Getting Started in Mastodon

Mastodon was created by coders, which means most other people will not understand what’s going on with the site. No one pictured an eventuality like this (Faulknerian idiot man-child purchases Twitter, opens the gates for slavering bigots and domestic terrorists, fires all crucial operational staff and oversight, blames leftists for plummeting market performance, then threatens companies that advertise on Twitter), so it’s not necessarily accessible to anyone but the most rapacious autodidacts.

So many people have tried to explain this in so many ways, I know. I’ve explained it, refined my understanding and corrected my explanations, and attempted it a few more times. This is one more shot at explaining the barest fundamentals of communicating within Mastodon and finding your friends.

The first thing you do when you login to Mastodon is choose a server (or “instance”). This won’t mean anything to you at first, because there’s hundreds of servers. (If you’re curious: some individual is fronting the cost for that server, and some servers have themes, like they’re all code monkeys, or they’re knitters, or they’re into anime/manga. Other servers are just up and running for the sake of granting people access to Mastodon.)

You’ll probably find popular, generic-use servers like,,,, and so on and so forth. It really doesn’t matter which server you choose, and if you develop a preference later, you can migrate to another server.

Along with the server, you’ll have to choose an ID for yourself. I chose “cwwilkie” like it was on Twitter, and my server is This is important for finding your friends, especially if you’re not on the same server. In the upper left of your screen is the search bar, and you have to enter your friend’s information like this: @USERNAME@SERVER

In my case, you’d run a search for, and no matter what server you’re on, you can find me and follow me (add me as a contact). It’s best to search for someone this way, and here’s why: if someone gives you the URL for their profile, it puts those elements in the wrong order. If you search for them in that order, you won’t find them. If you go to their profile page and try to follow/add them, and they’re on a different server, the program will require you to create a new account on that server. This is unnecessary! You can find and connect with all your friends, no matter what server they’re on, by using the arrangement I described above.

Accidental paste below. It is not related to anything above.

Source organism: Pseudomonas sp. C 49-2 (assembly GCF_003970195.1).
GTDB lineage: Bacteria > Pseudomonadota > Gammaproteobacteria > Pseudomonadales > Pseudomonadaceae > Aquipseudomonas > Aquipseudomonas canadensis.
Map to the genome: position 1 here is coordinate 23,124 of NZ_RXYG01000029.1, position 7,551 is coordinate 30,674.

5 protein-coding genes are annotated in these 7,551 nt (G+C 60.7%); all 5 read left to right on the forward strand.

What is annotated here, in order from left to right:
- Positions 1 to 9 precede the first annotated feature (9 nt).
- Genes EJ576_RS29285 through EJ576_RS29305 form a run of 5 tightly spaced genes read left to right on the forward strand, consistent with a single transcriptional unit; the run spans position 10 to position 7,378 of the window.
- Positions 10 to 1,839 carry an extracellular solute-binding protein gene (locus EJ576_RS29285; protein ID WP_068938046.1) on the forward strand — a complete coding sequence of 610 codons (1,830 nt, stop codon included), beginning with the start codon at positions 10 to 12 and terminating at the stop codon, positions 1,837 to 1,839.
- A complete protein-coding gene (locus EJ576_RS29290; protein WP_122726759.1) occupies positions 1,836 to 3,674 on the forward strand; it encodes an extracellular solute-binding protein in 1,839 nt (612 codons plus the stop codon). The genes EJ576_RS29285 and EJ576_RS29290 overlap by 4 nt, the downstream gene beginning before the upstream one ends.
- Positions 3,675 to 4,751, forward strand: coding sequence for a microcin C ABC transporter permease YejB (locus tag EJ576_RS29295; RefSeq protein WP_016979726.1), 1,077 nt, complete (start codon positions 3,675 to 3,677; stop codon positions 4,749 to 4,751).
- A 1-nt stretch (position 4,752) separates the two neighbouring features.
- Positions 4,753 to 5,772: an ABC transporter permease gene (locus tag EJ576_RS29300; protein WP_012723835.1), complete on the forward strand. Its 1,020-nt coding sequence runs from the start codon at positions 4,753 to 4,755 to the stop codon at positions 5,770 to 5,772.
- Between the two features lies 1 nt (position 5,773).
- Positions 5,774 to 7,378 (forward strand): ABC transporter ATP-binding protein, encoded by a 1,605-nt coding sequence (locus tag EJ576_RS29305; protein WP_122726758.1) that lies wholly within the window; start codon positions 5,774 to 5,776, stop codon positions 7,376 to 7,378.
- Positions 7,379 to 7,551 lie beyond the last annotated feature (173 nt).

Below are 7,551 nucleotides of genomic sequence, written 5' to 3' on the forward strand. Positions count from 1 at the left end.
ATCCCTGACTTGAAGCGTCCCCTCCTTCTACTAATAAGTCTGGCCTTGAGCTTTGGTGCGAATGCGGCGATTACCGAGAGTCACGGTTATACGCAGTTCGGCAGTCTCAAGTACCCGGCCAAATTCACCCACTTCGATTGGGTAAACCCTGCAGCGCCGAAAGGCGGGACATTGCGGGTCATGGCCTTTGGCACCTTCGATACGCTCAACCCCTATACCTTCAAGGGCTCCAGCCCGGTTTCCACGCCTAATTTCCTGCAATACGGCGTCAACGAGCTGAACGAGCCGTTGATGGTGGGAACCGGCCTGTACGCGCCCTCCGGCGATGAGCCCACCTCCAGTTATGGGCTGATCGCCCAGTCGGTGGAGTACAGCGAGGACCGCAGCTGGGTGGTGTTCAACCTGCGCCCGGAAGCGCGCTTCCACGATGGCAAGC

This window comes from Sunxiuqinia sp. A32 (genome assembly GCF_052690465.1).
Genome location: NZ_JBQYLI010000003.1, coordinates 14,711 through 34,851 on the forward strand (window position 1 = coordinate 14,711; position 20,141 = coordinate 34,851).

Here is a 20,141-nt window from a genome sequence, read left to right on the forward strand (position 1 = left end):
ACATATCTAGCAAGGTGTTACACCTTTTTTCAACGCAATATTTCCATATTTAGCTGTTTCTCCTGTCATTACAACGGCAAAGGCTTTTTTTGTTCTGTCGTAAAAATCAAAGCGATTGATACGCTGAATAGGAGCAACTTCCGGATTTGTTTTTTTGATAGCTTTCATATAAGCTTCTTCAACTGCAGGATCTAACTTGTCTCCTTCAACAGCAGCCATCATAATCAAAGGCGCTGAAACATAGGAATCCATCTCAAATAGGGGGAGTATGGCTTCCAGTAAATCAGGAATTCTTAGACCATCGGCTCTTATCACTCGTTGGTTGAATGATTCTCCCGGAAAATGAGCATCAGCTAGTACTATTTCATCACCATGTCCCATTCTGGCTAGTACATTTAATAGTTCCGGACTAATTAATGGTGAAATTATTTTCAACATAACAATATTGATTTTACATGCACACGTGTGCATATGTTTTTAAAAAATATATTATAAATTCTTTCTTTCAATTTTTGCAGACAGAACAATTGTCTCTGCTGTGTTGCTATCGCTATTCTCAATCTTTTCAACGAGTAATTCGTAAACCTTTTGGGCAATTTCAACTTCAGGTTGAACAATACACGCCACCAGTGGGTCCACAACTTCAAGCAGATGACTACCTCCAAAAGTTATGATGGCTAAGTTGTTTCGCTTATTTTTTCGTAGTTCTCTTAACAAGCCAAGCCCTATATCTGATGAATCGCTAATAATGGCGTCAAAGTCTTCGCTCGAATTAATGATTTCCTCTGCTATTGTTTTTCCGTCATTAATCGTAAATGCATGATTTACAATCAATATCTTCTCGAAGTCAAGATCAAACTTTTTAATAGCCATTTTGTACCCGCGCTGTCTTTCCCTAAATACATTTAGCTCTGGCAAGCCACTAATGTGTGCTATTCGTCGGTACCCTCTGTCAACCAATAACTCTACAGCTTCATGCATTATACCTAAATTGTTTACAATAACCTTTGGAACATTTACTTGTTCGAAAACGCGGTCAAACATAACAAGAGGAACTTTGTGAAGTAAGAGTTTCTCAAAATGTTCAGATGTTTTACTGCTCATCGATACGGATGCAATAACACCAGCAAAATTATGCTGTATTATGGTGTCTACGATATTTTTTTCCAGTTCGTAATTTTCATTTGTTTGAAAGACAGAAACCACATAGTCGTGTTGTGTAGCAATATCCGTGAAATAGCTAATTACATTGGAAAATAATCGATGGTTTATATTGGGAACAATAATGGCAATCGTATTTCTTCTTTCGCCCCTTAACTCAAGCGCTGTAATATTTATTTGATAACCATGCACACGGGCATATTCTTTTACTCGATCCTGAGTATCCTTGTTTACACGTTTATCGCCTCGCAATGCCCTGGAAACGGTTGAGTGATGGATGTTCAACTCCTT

When you’re on Mastodon, you have some channels in the right sidebar: Home, Notification, Explore, Local, etc. These behave as filters that only allow certain messages through. You know what notifications are: this is the update of everyone who’s liked your posts, boosted (retweeted) them, everyone who’s following you, etc.

What you want to know are three ways to filter all the messages out there. HOME is all the posts from the people you follow, only the messages from the people you want to read. LOCAL shows you all the messages of everyone on your server. You may not know these people, but many servers are bound by a theme or interest, so people will still want to congregate and meet new users with something in common. FEDERATED means every post, everywhere, on the Mastodon network. You can look at that if you’re bored and curious, I guess, but if you’re just here to talk with your friends, ignore Local and Federated. Stick with Home.

Think of it like this crappy AI-generated illustration: you are an astronaut in a sky full of planets. The server you signed up with is a planet. But you also have a cell phone, filled with your contacts, and there’s also the rest of the universe out there. Your cell phone is HOME, where you talk to everyone you know. The planet you’re on is LOCAL, where you can chat with everyone else on that planet. The rest of the universe is FEDERATED. Who knows what’s out there.

After that… hashtags seem to be more utile than on Twitter. That’s really how you flag attention and find people with shared interests, so try out hashtags for a while. That’s all the advice I’ve got.

Now you know how to find your contacts and how to only see what they’re posting. Armed with this information, you can make Mastodon perform like a pared-down, ad-less Twitter for you.

I really hope this makes Mastodon more accessible for you. Please let me know if you have any questions, so I can refine this guide down further.

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